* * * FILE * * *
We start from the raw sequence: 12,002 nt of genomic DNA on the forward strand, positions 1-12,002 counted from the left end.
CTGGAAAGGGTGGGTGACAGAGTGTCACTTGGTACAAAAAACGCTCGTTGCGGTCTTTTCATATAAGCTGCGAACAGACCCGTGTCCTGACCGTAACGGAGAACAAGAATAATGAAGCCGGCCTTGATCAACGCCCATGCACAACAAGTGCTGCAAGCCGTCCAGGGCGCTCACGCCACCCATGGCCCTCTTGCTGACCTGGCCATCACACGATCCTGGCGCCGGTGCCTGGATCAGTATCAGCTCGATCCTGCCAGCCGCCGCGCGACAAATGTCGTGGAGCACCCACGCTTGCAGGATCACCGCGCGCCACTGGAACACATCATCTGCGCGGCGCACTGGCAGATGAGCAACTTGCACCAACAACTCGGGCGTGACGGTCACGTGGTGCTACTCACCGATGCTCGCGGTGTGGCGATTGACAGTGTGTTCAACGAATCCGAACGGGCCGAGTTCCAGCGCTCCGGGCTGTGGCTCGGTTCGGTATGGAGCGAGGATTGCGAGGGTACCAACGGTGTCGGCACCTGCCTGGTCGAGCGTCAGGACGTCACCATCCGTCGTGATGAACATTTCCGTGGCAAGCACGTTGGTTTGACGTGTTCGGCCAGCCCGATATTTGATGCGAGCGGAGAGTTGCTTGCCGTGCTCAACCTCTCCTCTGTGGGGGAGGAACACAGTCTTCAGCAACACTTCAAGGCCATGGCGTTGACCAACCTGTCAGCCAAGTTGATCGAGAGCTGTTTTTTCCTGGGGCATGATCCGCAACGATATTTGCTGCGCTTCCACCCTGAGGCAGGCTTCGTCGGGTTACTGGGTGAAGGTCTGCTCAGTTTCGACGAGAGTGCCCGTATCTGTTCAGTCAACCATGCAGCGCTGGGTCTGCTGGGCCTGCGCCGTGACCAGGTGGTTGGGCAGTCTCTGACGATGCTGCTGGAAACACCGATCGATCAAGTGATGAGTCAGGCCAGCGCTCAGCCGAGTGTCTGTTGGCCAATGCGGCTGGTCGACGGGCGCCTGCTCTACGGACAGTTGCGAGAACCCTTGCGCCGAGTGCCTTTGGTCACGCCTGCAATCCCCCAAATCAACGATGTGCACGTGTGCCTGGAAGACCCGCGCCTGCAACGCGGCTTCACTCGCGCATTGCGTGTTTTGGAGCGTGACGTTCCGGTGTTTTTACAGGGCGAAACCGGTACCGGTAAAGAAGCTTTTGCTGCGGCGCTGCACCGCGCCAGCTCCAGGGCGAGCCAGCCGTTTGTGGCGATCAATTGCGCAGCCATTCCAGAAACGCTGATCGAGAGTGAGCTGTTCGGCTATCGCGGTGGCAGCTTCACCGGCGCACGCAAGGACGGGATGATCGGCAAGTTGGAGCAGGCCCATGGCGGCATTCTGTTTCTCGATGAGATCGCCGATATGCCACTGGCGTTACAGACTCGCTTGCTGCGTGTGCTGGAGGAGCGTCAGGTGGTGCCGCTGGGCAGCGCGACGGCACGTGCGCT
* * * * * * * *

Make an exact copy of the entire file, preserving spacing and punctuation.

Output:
We start from the raw sequence: 12,002 nt of genomic DNA on the forward strand, positions 1-12,002 counted from the left end.
CTGGAAAGGGTGGGTGACAGAGTGTCACTTGGTACAAAAAACGCTCGTTGCGGTCTTTTCATATAAGCTGCGAACAGACCCGTGTCCTGACCGTAACGGAGAACAAGAATAATGAAGCCGGCCTTGATCAACGCCCATGCACAACAAGTGCTGCAAGCCGTCCAGGGCGCTCACGCCACCCATGGCCCTCTTGCTGACCTGGCCATCACACGATCCTGGCGCCGGTGCCTGGATCAGTATCAGCTCGATCCTGCCAGCCGCCGCGCGACAAATGTCGTGGAGCACCCACGCTTGCAGGATCACCGCGCGCCACTGGAACACATCATCTGCGCGGCGCACTGGCAGATGAGCAACTTGCACCAACAACTCGGGCGTGACGGTCACGTGGTGCTACTCACCGATGCTCGCGGTGTGGCGATTGACAGTGTGTTCAACGAATCCGAACGGGCCGAGTTCCAGCGCTCCGGGCTGTGGCTCGGTTCGGTATGGAGCGAGGATTGCGAGGGTACCAACGGTGTCGGCACCTGCCTGGTCGAGCGTCAGGACGTCACCATCCGTCGTGATGAACATTTCCGTGGCAAGCACGTTGGTTTGACGTGTTCGGCCAGCCCGATATTTGATGCGAGCGGAGAGTTGCTTGCCGTGCTCAACCTCTCCTCTGTGGGGGAGGAACACAGTCTTCAGCAACACTTCAAGGCCATGGCGTTGACCAACCTGTCAGCCAAGTTGATCGAGAGCTGTTTTTTCCTGGGGCATGATCCGCAACGATATTTGCTGCGCTTCCACCCTGAGGCAGGCTTCGTCGGGTTACTGGGTGAAGGTCTGCTCAGTTTCGACGAGAGTGCCCGTATCTGTTCAGTCAACCATGCAGCGCTGGGTCTGCTGGGCCTGCGCCGTGACCAGGTGGTTGGGCAGTCTCTGACGATGCTGCTGGAAACACCGATCGATCAAGTGATGAGTCAGGCCAGCGCTCAGCCGAGTGTCTGTTGGCCAATGCGGCTGGTCGACGGGCGCCTGCTCTACGGACAGTTGCGAGAACCCTTGCGCCGAGTGCCTTTGGTCACGCCTGCAATCCCCCAAATCAACGATGTGCACGTGTGCCTGGAAGACCCGCGCCTGCAACGCGGCTTCACTCGCGCATTGCGTGTTTTGGAGCGTGACGTTCCGGTGTTTTTACAGGGCGAAACCGGTACCGGTAAAGAAGCTTTTGCTGCGGCGCTGCACCGCGCCAGCTCCAGGGCGAGCCAGCCGTTTGTGGCGATCAATTGCGCAGCCATTCCAGAAACGCTGATCGAGAGTGAGCTGTTCGGCTATCGCGGTGGCAGCTTCACCGGCGCACGCAAGGACGGGATGATCGGCAAGTTGGAGCAGGCCCATGGCGGCATTCTGTTTCTCGATGAGATCGCCGATATGCCACTGGCGTTACAGACTCGCTTGCTGCGTGTGCTGGAGGAGCGTCAGGTGGTGCCGCTGGGCAGCGCGACGGCACGTGCGCT